© Copyright Policy - open-access
Related In: Results  -  Collection

License 1 - License 2
Show All Figures
getmorefigures.php?uid=PMC4308945&req=5

Fig1: Post molar pregnancy gestational trophoblast tumour. Pre and post treatment MRI scans of the pelvis showing a large uterine mass prior to treatment and a normal scan at completion. The treatment graph shows the fall and normalisation of the hCG level with low dose methotrexate chemotherapy treatment. The patient has completed treatment, gone on to have a healthy baby and has been cured of this malignancy.
Mentions: Low dose methotrexate was first successfully used in the treatment of post molar pregnancy gestational trophoblast tumours in 1956 [2] and protocols based on low dose methotrexate remain the standard of care at most treatment centres [29,59]. A routine example of the rapid response treatment and curative outcome for a patient with post molar pregnancy gestational trophoblast tumours is shown in Figure 1. Overall 100% of patients with post molar pregnancy gestational trophoblast tumours can be cured with chemotherapy, with the majority only requiring therapy with doses of methotrexate that would be sub-therapeutic and have little activity in other malignancies [29].Figure 1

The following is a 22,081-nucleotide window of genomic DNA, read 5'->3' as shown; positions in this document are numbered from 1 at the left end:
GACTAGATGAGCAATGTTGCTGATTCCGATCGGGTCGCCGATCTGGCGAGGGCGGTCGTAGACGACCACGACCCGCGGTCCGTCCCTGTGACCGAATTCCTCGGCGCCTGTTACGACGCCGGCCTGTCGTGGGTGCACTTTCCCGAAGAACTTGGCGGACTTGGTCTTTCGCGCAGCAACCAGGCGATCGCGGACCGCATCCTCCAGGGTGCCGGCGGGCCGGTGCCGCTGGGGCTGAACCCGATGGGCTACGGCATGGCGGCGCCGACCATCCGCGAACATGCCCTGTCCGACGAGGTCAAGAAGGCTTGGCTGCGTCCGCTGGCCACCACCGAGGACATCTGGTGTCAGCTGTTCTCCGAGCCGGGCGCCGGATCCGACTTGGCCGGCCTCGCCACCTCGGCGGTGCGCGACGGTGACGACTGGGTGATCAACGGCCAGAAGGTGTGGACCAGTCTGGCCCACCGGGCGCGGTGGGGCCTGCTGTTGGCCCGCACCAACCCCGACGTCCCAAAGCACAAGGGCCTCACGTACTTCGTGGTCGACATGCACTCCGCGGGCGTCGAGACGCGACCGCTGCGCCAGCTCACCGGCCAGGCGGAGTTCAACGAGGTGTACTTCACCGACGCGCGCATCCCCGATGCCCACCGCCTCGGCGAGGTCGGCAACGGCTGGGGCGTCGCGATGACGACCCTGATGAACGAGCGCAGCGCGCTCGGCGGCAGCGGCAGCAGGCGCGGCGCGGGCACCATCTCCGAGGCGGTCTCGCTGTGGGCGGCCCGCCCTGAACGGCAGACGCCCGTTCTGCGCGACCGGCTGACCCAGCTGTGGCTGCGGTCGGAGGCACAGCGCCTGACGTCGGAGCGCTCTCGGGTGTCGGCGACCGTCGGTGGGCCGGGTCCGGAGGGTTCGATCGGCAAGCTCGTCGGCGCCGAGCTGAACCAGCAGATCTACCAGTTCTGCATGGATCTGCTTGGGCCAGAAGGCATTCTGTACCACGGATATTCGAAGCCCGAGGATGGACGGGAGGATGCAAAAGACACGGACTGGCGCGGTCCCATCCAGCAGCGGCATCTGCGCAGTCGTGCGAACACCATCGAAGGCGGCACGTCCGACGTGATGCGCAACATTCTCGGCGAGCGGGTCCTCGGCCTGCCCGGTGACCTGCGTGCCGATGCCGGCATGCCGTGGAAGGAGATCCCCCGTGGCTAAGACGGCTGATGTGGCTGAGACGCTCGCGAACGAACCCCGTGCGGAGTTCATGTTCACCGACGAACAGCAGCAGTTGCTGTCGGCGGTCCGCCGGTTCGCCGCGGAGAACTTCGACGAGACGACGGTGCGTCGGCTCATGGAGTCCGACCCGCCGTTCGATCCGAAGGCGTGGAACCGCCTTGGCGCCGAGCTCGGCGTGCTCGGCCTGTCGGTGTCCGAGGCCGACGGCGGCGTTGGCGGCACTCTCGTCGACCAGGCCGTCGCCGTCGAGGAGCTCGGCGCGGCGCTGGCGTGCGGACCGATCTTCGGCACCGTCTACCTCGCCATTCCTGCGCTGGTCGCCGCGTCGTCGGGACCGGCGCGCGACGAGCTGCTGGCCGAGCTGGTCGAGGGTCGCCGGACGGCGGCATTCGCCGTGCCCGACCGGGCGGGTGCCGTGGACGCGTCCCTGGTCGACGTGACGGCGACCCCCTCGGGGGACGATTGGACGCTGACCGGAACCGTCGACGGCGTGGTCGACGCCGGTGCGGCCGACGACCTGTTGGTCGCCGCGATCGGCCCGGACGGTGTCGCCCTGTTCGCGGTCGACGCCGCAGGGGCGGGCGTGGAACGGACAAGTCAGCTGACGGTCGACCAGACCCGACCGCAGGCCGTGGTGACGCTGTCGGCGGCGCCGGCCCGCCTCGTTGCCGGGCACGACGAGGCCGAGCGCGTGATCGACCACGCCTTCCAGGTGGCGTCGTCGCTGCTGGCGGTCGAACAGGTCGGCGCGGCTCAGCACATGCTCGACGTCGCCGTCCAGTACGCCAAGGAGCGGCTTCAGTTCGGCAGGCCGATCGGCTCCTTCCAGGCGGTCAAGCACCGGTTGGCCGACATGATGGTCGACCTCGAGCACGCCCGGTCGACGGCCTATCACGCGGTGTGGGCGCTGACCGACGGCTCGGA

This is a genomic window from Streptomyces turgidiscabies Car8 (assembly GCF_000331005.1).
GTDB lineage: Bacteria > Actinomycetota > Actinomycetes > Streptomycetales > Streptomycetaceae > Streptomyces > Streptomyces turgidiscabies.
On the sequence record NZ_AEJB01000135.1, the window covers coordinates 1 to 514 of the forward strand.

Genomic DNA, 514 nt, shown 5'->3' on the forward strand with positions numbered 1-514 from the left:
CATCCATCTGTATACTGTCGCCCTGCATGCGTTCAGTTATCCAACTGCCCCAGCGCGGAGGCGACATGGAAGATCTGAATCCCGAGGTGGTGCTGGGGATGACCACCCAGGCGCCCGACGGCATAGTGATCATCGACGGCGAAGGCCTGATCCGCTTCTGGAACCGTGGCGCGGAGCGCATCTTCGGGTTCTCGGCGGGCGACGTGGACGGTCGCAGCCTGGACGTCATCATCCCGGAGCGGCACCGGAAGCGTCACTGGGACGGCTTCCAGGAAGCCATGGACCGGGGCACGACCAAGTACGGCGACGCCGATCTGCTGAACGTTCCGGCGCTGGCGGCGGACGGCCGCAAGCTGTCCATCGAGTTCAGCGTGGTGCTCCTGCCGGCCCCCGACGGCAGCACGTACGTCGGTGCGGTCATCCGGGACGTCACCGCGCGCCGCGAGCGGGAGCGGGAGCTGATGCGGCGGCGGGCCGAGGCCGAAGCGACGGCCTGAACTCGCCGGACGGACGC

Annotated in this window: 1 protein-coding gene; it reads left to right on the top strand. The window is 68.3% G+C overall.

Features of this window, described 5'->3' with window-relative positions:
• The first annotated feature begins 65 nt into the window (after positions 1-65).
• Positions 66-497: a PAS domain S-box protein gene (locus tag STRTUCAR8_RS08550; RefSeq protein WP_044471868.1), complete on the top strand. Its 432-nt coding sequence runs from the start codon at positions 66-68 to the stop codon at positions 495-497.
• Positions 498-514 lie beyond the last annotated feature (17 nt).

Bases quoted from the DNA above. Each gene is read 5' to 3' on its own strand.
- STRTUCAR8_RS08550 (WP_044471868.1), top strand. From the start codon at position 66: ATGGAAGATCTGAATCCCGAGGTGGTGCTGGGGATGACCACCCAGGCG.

Bottom Line: It has previously been noted how the onset of malignancy can leave malignant cells fixed with some key cellular functions remaining frozen at the point in development at which malignant transformation occurred.In the chemotherapy curable malignancies the onset of malignancy is in each case closely linked to one of the unique genetic events of; nuclear fusion for molar pregnancies, choriocarcinoma and placental site trophoblast tumours, gastrulation for the childhood cancers, meiosis for testicular cancer and ovarian germ cell tumours and VDJ rearrangement and somatic hypermutation for acute leukemia and lymphoma.These processes are all linked to natural periods of supra-physiological apoptotic potential and it appears that the malignant cells arising from them usually retain this heightened sensitivity to DNA damage.